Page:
A year later I was sitting in his waiting room looking at the posters that adorned his office. This was the man who was a key player in everything from Fiddler on the Roof, West Side Story, Sweeney Todd to The Phantom of the Opera. I was wondering how on earth I ended up there?
What followed was one of the most delightful days I’ve ever experienced. I talked to Hal (he refused to let me call him Mr Prince) about theatre and design and all the people he remembered so fondly in Australia… “So what’s Nancye up to?” “I haven’t heard from Reg Livermore for a while.” “That John O’May, now there’s an actor”….
The man was more than double my age but was still so sharp. I almost forgot about Scott Schwartz and our ever-approaching meeting. When I caught glimpse of Hal’s daily diary the whole day was taken in bold letters, ‘Tyran Parke’. Well, I’ve never had a better reason to postpone lunch with Scott Schwartz.
What stayed with me from our day together, was that Hal said that everyone is trying to write musicals based on musicals they have already seen. They say, this is the moment like in Wicked and Phantom.
Whereas he always created moments and musicals out of something that was not an obvious idea.
He was working on a musical about a silent autistic child. What a great idea for a musical!
People think that the musicalCabaret is so obvious and clear but at the time it was a new way into music theatre.
It made me reflect on what efforts I am undertaking to develop new work in Australia.
As we neared the end of our conversation, Hal said casually, “Are you seeing Steve while you’re here?” I blushed. Oh please.
About a week later, I nervously rang the doorbell to the rather regular looking brownstone on the upper east side.
I was ushered in, given instructions on where to sit and a glass of wine and soon the voice of Stephen Sondheim called down from upstairs … “won’t be a minute.”
“Take your time,” I squawked, my inner nine-year-old self-combusting inside me.
I have read every book on Stephen Sondheim and was very familiar with his lack of patience for small talk but what could I possibly say … “Hey, I know Maria sounds too educated through the rhyming patterns in ‘I Feel Pretty’, but man, let it go - it’s a great song” or “I’m really sorry about Merrily - those critics just didn’t understand you.”
I needed to focus, or I’d sound like the nine year old fan from Newcastle.
“Mr Sondheim, I want to thank you.”
I wanted to thank him for giving intelligence and heart and craft and for capturing what it is to be human, complex and nuanced inside of an art form he made me love and therefore devote my life too.
Sondheim has often been misunderstood. His musicals have rarely made money or even been reviewed well. Only over time have our ears caught up with what he was doing.
I thanked him for his musical Sunday in the Park with George, which not many people understood when it was on Broadway. But in 1984 I saw grown people crying at a production in western Sydney.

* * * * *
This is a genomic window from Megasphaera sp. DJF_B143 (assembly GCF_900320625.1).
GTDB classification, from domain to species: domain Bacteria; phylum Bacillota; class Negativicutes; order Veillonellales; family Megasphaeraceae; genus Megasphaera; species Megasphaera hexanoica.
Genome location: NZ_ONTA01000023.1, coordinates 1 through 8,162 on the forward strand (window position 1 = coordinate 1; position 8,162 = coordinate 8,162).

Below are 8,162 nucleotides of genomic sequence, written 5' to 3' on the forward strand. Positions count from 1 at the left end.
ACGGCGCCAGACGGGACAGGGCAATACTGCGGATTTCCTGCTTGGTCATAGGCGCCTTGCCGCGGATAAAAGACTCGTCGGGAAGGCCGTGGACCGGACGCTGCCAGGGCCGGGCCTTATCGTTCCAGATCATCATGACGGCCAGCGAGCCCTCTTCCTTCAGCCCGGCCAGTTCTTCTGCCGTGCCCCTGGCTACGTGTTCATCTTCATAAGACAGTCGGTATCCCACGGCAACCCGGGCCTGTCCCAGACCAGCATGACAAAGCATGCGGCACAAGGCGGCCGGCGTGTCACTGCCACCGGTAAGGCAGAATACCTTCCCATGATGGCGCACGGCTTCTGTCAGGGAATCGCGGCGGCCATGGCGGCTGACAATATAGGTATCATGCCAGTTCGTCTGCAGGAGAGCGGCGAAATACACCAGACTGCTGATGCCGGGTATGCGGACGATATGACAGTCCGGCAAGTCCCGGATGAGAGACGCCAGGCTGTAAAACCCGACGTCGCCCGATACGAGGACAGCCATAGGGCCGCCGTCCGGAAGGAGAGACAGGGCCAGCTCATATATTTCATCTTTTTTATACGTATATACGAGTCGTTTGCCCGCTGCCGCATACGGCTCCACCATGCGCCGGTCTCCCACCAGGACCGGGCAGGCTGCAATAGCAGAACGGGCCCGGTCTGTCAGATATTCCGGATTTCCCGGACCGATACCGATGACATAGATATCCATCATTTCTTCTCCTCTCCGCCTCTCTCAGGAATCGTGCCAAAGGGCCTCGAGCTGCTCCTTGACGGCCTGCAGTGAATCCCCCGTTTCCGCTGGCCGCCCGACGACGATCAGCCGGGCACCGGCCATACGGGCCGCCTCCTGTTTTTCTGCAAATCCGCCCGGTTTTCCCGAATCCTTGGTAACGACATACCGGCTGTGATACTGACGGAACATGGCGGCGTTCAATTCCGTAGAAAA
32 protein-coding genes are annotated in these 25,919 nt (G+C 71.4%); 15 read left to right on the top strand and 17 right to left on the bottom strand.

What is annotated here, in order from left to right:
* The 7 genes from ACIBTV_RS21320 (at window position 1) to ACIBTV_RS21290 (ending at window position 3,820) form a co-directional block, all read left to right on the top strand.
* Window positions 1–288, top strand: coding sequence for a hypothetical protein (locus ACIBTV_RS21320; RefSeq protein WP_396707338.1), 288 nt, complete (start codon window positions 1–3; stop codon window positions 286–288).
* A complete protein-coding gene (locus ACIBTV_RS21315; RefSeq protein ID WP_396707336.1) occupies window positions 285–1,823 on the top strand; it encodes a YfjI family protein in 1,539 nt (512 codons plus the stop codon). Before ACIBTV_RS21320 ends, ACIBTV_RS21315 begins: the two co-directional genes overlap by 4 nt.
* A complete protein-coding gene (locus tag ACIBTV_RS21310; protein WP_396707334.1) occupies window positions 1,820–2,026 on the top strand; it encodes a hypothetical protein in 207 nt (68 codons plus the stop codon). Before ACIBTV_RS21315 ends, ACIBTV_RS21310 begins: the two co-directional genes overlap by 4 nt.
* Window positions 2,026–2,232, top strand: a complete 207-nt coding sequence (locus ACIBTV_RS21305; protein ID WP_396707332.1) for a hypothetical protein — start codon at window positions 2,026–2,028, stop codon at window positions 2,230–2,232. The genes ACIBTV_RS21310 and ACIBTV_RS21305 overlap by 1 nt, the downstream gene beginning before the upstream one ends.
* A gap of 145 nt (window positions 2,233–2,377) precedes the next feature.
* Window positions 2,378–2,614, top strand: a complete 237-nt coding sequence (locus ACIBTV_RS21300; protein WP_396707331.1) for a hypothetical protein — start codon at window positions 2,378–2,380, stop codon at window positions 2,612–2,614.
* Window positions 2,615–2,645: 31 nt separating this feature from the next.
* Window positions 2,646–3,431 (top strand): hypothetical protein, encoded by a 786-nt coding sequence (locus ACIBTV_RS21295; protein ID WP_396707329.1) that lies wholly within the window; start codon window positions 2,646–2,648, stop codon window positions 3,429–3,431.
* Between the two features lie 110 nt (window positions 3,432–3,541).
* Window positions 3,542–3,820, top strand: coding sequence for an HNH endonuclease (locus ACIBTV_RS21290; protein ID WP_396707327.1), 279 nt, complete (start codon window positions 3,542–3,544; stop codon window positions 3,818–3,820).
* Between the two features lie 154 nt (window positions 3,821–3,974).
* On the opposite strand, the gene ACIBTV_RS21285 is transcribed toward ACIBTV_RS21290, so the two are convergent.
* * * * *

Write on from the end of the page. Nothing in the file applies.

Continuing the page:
He got it. He replied, “that’s the power of communication.”
It may not happen immediately, but it can happen over time. He created works ahead of their time, which people later caught up with.
Communicating something from his younger self across the world and across time was very fulfilling for him.
And then we got down to conversation. About history and photography and theatre and my desire to direct every one of his works. (To which he was thrilled and thanked ME!)
I did my best for the international theatre community to encourage him to write one more musical. I mean just even a one act, if he’s tired. He sighed heavily and explained that it was over. “Ageing is a continual act of letting go”.
I suggested that maybe ageing is the right theme for a show. He laughed and conceded it might well be. There’s hope yet.
Later, I escorted him to 41st Street – he was off to see a revival of his work. We arranged to meet again. I heard myself hoping openly that it happens. Goodbye Sondheim. As I left him I realised for the first time how the thirty-five years since I had heard Sweeney Todd had registered in his body. He was almost eighty-nine and was starting to wear it.
With a start, I realised the time, 7.15pm! If I grabbed a quick bite, I might just make Waitress, so I raced helplessly to the that international saviour of fast food and downed a meal of sorts … a cheeseburger.
My nine-year-old self would be happy. Hopefully so is my future eighty-nine-year-old. These days I occasionally get my own name in bold at the bottom of a program and my large record collection (known as the ‘Ty-brary’) has come full circle, progressing through CDs and returning to records again.
Lots has shifted and moved on just as these men, and myself will one day. Because everything changes. Except one thing. “Rice’s Book and Second-Hand Record Store - the last dinosaur holding on for dear life in the age of technology in Hunter St Newcastle. I can only wish every other nine-year-old, or VCA student or skinny asthmatic has the pleasure of this journey, regardless of the outcome. And, that the experience of meeting their heroes leaves them feeling as though their own name deserves to be in bold, if only for a moment.
Images: Hal Prince and Tyran Parke, Cast Recordings at Rice’s Book and Second-Hand Record Store, VCA Musical Theatre Students in Times Square, VCA student Jasmine Vaughns with Audra McDonald and Rice’s Book and Second-Hand Record Store.